Last week, I had the best Thanksgiving ever. My adult daughter Lainey spent Tuesday through Sunday with us, cooking, eating, drinking, talking, being merry and being so thankful.
We went to sleep early every night, because talking non-stop makes you tired. And so does turkey. It was wonderful and I didn’t want her to leave. I know people all over, since the beginning of family members coming, “home for the holidays,” have been dealing with these feelings. I feel so fortunate.
Before making my shopping list, I suggested we go out for Thanksgiving dinner… but almost as soon as the words left my mouth – and it seemed like I said it in slow motion – I realized there were no leftovers when you ate Turkey Dinner out.
No leftover “turkey bowls” filled will all the items you previously ate on a pretty plate, smothered in giblet gravy. No turkey sandwiches. No turkey soup.
What if they didn’t make actual giblet gravy? Is it even Thanksgiving without giblets? No way.
For our sides this year, I planned scalloped potatoes with a cream sauce, broccoli salad with walnuts, mashed sweet potatoes with butter, homemade cornbread dressing, cranberry sauce made from fresh cranberries, fresh green beans sautéed with onion and bacon, and giblet gravy. We didn’t open a can of anything for this meal. Everything was from scratch.
I began thawing our 18-pound turkey on Monday. For the final 24 hours of thawing, our bird was in an empty ice chest in the kitchen, because it wasn’t quite thawing as anticipated.
Thursday morning, I asked my husband what time he wanted to start cooking the bird. He said with a smile, “I’m not. YOU are. This is your thing.”
I did what any modern woman with a strong will, minimal turkey-experience and tons of determination would do… I scoured the internet for the perfect turkey recipe for cooking in a roaster I’ve been saving just for this moment.
I had a list of my planned side dishes, and figured I may as well print out those recipes, too, so that I could have them in my hands rather than trying to remember everything in the flurry of holiday cooking that was about to take place.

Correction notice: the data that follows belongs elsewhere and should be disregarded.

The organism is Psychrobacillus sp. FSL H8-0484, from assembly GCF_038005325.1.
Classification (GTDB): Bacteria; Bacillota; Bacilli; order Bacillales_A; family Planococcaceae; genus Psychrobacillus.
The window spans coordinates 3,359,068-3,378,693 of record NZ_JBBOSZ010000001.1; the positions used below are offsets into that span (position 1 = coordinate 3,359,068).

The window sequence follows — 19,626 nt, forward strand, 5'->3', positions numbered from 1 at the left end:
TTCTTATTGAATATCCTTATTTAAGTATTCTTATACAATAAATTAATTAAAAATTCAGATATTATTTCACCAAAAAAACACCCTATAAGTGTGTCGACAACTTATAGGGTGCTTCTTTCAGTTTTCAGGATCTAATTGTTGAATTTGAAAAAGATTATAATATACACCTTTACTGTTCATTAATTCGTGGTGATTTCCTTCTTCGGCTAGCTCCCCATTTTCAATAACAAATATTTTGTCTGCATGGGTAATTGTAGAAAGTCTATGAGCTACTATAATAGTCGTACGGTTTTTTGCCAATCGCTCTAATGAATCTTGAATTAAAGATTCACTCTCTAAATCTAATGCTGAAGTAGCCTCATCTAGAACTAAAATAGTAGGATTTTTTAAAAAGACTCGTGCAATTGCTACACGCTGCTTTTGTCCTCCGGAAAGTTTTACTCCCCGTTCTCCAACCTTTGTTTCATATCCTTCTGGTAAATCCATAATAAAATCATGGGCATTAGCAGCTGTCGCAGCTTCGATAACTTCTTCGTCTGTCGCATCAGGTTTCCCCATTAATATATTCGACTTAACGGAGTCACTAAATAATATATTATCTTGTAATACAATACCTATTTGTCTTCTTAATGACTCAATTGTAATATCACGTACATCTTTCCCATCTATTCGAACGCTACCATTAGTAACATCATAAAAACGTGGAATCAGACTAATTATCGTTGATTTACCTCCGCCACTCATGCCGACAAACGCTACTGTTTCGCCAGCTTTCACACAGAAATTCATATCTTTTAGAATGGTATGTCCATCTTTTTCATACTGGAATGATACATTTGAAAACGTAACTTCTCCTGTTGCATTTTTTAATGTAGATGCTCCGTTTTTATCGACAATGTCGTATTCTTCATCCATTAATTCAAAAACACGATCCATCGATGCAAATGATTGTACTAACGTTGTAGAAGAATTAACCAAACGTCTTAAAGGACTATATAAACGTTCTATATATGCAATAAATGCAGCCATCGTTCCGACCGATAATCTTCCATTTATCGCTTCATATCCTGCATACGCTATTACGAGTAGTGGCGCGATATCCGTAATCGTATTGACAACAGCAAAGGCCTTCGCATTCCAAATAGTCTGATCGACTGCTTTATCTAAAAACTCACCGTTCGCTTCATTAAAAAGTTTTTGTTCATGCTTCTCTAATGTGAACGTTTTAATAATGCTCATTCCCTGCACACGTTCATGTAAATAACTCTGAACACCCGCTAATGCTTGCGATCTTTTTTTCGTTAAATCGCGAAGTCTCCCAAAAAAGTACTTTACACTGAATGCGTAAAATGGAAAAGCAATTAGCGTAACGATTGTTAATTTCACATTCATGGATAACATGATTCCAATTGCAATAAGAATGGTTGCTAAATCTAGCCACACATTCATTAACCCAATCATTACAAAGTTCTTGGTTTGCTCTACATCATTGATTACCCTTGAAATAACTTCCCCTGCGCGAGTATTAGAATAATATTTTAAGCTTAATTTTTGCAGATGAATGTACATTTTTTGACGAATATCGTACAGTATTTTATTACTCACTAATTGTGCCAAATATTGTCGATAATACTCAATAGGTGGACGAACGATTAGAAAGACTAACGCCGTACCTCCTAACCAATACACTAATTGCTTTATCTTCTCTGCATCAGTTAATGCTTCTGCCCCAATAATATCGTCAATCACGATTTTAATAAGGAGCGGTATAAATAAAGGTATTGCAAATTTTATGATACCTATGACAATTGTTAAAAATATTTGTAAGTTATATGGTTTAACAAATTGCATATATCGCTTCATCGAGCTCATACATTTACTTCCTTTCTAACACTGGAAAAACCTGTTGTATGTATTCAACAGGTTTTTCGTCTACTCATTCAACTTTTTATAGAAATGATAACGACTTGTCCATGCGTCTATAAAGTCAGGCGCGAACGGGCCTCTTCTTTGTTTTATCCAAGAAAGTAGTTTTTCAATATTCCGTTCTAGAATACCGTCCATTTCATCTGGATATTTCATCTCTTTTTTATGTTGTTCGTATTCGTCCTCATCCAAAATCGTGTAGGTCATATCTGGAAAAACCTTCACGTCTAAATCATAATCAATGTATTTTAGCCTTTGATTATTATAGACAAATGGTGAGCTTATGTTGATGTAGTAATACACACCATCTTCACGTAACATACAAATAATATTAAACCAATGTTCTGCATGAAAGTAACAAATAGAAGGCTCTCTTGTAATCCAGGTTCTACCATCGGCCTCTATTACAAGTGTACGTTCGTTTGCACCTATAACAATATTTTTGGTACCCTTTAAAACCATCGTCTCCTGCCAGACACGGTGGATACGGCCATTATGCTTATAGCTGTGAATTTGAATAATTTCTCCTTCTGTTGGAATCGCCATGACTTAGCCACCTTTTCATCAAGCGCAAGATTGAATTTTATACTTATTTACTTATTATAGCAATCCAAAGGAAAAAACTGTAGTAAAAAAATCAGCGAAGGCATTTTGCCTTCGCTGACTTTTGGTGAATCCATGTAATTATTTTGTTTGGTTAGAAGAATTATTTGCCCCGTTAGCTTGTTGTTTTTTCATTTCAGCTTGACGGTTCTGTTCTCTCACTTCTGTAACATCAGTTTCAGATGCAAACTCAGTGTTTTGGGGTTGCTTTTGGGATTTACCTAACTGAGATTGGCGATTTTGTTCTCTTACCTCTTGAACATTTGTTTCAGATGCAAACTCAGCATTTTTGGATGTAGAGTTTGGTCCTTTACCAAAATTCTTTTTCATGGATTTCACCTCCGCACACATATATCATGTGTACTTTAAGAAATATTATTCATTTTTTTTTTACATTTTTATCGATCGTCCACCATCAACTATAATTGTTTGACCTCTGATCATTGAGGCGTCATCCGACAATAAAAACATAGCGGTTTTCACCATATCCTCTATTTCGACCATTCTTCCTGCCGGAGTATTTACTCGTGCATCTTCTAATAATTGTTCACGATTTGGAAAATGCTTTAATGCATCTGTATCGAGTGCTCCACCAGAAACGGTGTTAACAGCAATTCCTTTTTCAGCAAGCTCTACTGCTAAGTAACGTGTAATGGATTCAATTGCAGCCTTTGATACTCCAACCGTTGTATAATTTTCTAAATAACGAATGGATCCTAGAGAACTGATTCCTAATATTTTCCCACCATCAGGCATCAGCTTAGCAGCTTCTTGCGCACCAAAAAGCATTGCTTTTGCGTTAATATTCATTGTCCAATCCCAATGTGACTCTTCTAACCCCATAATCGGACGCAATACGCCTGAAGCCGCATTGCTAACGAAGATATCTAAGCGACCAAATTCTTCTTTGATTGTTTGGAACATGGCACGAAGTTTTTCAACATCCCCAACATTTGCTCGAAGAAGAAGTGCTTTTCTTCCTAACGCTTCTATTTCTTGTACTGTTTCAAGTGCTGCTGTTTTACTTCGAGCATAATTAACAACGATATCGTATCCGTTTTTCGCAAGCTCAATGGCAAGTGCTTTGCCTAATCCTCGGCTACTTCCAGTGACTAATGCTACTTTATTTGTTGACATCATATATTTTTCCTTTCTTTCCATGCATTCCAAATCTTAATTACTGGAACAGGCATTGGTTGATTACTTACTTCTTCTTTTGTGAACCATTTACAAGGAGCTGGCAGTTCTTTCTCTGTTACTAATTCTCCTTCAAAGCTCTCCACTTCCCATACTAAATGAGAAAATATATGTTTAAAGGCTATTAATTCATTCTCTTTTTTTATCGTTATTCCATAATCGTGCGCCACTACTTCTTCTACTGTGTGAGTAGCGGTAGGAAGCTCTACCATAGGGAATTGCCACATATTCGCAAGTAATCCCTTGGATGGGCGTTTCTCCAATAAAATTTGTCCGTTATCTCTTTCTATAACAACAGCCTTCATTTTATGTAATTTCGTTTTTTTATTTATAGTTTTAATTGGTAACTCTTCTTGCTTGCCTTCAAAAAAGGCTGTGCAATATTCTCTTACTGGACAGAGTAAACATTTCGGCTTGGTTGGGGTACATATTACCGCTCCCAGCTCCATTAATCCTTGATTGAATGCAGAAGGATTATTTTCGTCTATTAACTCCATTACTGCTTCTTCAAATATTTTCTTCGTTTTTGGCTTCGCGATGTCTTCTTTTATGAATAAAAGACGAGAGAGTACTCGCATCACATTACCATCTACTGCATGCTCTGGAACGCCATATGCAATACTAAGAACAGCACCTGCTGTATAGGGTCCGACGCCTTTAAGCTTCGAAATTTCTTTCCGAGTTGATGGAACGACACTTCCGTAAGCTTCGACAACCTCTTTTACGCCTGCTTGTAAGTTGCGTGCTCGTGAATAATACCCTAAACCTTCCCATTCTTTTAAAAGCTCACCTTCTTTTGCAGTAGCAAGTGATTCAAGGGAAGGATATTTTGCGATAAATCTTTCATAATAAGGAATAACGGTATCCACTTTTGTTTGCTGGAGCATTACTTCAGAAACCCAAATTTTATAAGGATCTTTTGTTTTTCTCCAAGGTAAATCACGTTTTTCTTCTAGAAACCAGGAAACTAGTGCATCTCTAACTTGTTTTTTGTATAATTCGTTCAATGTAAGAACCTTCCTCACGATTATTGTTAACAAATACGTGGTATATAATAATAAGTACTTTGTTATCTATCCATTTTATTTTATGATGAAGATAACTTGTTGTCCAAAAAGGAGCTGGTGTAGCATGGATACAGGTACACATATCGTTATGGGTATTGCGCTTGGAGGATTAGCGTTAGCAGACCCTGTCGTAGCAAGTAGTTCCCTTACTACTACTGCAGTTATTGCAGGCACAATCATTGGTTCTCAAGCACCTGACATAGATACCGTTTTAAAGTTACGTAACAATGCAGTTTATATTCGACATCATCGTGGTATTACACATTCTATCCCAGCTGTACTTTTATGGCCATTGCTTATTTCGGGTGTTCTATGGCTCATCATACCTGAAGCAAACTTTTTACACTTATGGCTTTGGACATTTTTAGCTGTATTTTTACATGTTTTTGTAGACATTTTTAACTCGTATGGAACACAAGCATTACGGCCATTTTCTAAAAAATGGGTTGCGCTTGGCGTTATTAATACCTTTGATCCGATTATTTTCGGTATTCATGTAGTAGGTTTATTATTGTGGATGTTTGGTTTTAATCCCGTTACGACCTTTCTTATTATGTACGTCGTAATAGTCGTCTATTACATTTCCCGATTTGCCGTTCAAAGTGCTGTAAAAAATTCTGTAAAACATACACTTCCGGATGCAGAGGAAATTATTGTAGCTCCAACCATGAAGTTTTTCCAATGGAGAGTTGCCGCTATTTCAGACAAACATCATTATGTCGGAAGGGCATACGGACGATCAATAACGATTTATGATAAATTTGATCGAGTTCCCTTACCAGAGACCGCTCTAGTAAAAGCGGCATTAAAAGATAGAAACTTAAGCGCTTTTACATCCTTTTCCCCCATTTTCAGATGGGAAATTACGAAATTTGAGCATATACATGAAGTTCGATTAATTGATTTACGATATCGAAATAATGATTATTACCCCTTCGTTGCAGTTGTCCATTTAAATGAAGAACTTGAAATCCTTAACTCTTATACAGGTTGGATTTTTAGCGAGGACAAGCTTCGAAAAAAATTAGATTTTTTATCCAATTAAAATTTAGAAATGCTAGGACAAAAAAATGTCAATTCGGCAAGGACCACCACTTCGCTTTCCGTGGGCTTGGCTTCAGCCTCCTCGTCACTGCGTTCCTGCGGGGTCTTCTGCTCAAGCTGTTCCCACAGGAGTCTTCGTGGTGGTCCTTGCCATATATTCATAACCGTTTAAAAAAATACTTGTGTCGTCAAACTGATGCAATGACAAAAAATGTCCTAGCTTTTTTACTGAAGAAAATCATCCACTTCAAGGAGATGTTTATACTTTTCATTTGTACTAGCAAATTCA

With Lainey in the kitchen and my husband checking progress (offering helpful tips every once in a while), we put the thawed, seasoned turkey in the roaster at noon, and began working our way down the sides list.
We chopped, sliced and diced. We baked cornbread from scratch for dressing. We stirred and simmered and checked items off the list, with little- to no-stress. We cleaned the kitchen as we cooked.
The most stress I saw was on my daughter’s face as she watched me prepare the giblets for the gravy. Watching her mom pick the meat from the turkey neck was clearly not her favorite thing, but, she ended up loving the final product.
By 3 p.m., we were at the dining table with our Thanksgiving meals on my mother’s china. My husband paid the highest compliment when he told us that everything was, “very well-prepared and so tasty.”
I will never cook a turkey in the oven again. Two and a half hours in the turkey roaster, never even needing to baste it, and our turkey was absolutely perfect.
Having my daughter in the kitchen with me, prepping, laughing and talking the entire time made cooking this huge meal a breeze. She even washed the dishes without being asked. She got extra big hugs for that.
The Most Perfect Turkey in a Roaster Oven
1 whole turkey, thawed, up to 20 lbs.
1⁄4 cup olive oil or 1/4 cup butter
1 teaspoon seasoning salt
1 teaspoon poultry seasoning
1⁄2 teaspoon fresh ground pepper
Take the pan out of the roaster and pre-heat the roaster to its highest setting. Sprinkle salt in the cavities of your turkey.
Rub the entire bird with olive oil or butter and whatever special seasonings you wish. I stuck sprigs of fresh rosemary (from the yard) inside ours. Finish with a good sprinkle of seasoning salt and black pepper.
Put the rack into the insert pan and make sure the handles are up, not tucked below, so you can lift it. Put the bird in the insert pan on top of the rack. Don’t add water to the pan – the turkey makes enough liquid. Put the insert pan back into the roasting pan. Put the lid back on.
Roast at highest setting for 30 minutes (mine was 500 degrees). The butter/oil, seasonings and the searing time will make the skin beautifully browned.
After 30 minutes, turn the oven temperature down to 325 degrees.
The turkey will self-baste as long as you don’t lift the lid. Lifting the lid will increase cooking time because roaster ovens lose heat, unlike regular ovens. To find the proper cooking time of your turkey, you can use the turkey calculator at www.butterball.com.
Your turkey’s final temperature should be 180 degrees in the thigh, and 165 in the breast or the stuffing, if you stuffed it. Juices should be clear, not pink.
Check your turkey about an hour before it should be done.
When done, remove the turkey from the roaster, tent with foil, and let rest for 20 minutes.
Printed with permission of the Alpine Avalanche 🙂